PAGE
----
The State of Healthcare Today: 8 Thougths
Here are eight thoughts on the state of healthcare in the United States today.
1. The existing slow down in growth of healthcare inflation and spending is largely due to the slow growth of the U.S. economy. CMS recently released a report, which found that in 2012, national health spending growth remained slow for the fourth consecutive year. According to the report, which was published in Health Affairs, national health spending in 2012 increased by 3.7 percent to $2.8 trillion, compared with a 3.6 percent increase to $2.7 trillion in 2011. Since 2009, annual growth in national health spending has remained between 3.6 percent and 3.8 percent, which is lower than years prior. In 2007, for example, the annual growth rate for healthcare came in at 7.6 percent.
Spending growth in 2012, compared to 2011, was just 0.4 percentage points higher, which represents the lowest rate increase since 1960 — a point the White House was quick to tout. Despite the White House's attempts to tie the slow down to the Patient Protection and Affordable Care Act — a news release by the Obama Administration says "The Affordable Care Act, for the first time in decades, has helped to stop that trend" — CMS analysts found the law had little effect on growth rates. Instead, the authors argue the growth reflects the reverberating effects of the economic woes that began in 2008. According to the CMS report:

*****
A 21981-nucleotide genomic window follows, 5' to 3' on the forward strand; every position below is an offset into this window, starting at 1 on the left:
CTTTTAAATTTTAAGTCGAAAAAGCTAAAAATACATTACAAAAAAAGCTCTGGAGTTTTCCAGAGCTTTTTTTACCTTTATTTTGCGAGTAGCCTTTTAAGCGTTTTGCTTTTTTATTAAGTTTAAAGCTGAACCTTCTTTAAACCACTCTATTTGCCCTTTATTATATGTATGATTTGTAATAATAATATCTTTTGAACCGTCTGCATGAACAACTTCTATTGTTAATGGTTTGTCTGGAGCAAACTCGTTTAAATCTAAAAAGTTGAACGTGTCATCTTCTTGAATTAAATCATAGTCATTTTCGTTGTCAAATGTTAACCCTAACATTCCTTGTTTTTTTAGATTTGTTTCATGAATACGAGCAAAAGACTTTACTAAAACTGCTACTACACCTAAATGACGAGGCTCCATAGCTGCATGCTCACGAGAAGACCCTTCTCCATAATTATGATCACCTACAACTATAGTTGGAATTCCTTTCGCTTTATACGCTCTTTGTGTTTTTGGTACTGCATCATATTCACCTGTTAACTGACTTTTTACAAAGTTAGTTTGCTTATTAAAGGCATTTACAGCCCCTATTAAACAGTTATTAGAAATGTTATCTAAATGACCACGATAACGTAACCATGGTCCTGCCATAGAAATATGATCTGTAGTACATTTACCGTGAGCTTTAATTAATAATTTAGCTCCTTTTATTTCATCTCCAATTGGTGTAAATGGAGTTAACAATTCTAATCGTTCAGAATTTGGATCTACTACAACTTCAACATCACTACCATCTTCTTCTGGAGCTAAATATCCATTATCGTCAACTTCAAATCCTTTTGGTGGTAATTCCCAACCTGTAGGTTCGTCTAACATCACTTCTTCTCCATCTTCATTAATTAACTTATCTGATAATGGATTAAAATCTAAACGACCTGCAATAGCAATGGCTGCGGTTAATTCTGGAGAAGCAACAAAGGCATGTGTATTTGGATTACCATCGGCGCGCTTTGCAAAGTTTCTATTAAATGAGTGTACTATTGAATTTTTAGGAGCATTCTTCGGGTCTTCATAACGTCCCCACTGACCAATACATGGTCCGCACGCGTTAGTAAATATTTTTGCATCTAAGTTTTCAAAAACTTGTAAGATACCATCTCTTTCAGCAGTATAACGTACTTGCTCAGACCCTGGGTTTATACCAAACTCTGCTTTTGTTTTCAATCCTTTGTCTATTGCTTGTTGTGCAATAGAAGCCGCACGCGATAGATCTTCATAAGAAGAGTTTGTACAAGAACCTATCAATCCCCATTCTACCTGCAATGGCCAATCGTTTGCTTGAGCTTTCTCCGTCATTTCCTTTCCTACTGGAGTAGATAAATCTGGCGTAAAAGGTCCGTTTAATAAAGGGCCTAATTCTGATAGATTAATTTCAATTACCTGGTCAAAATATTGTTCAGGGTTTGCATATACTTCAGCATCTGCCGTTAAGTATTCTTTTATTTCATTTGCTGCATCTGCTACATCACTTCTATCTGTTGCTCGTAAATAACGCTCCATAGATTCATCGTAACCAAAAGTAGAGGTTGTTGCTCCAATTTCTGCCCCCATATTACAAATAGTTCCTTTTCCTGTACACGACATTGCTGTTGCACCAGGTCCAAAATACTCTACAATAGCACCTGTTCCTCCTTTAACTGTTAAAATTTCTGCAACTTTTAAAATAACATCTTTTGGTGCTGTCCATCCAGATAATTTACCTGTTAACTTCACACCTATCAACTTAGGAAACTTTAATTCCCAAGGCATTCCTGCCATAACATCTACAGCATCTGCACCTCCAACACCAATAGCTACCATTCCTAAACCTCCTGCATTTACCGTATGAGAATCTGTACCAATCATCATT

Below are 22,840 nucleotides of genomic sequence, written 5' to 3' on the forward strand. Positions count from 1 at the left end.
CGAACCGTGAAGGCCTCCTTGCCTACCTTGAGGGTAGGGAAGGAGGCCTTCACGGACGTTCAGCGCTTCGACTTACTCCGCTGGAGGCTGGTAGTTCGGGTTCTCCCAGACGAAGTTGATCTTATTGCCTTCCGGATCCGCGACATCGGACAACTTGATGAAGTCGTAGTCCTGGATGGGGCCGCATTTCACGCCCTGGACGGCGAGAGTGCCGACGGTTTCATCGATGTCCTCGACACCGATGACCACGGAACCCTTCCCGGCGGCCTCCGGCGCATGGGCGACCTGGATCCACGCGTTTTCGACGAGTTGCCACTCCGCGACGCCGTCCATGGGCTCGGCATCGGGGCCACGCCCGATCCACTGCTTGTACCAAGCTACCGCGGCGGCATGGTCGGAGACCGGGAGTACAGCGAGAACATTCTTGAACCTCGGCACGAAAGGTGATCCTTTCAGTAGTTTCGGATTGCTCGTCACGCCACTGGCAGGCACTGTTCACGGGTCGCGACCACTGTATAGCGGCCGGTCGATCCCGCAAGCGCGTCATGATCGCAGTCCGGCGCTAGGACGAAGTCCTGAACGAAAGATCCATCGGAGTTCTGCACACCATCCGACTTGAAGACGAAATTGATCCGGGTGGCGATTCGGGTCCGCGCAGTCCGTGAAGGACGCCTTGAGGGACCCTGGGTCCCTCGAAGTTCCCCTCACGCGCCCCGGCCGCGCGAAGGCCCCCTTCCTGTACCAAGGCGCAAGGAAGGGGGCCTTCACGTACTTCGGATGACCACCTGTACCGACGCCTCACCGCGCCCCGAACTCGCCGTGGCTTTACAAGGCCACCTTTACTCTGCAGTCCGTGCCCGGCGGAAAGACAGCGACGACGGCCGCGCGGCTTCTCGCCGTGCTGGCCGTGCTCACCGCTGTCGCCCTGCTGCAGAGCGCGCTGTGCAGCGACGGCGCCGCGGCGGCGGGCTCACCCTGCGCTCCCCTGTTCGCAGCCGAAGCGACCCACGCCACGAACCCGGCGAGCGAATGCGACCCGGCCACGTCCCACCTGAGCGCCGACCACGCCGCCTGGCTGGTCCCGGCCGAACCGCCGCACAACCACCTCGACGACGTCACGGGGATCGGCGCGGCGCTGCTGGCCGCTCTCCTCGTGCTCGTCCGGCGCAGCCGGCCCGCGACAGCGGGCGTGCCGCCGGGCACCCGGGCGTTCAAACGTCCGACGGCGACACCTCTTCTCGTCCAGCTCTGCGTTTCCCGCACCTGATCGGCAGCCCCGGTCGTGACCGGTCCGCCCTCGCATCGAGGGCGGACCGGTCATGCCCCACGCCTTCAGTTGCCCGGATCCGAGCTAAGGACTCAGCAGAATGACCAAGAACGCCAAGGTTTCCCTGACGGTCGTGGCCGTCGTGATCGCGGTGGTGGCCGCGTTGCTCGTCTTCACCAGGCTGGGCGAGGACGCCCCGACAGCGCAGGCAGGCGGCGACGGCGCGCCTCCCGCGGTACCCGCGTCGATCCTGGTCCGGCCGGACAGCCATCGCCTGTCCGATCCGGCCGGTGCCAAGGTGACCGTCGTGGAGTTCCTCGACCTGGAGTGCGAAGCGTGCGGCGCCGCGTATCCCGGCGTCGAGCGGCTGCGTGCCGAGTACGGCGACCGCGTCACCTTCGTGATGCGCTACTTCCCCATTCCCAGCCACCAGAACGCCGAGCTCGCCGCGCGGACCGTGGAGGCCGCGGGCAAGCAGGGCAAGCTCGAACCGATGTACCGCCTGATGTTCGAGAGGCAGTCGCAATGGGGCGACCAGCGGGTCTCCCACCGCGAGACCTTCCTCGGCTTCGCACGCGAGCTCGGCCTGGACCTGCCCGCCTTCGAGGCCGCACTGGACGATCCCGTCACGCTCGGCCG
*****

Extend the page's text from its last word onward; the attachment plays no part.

"This pattern [of slowing growth] is consistent with historical experience when health spending as a share of GDP often stabilizes approximately two to three years after the end of a recession and then increases when the economy significantly improves. Recently, however, the question has arisen about whether a more fundamental change is occurring within the health sector and whether this stability will endure. From our perspective, more historical evidence is needed before concluding that we have observed a structural break in the historical relationship between the health sector and the overall economy."
Read the full report on Becker's Hospital Review.
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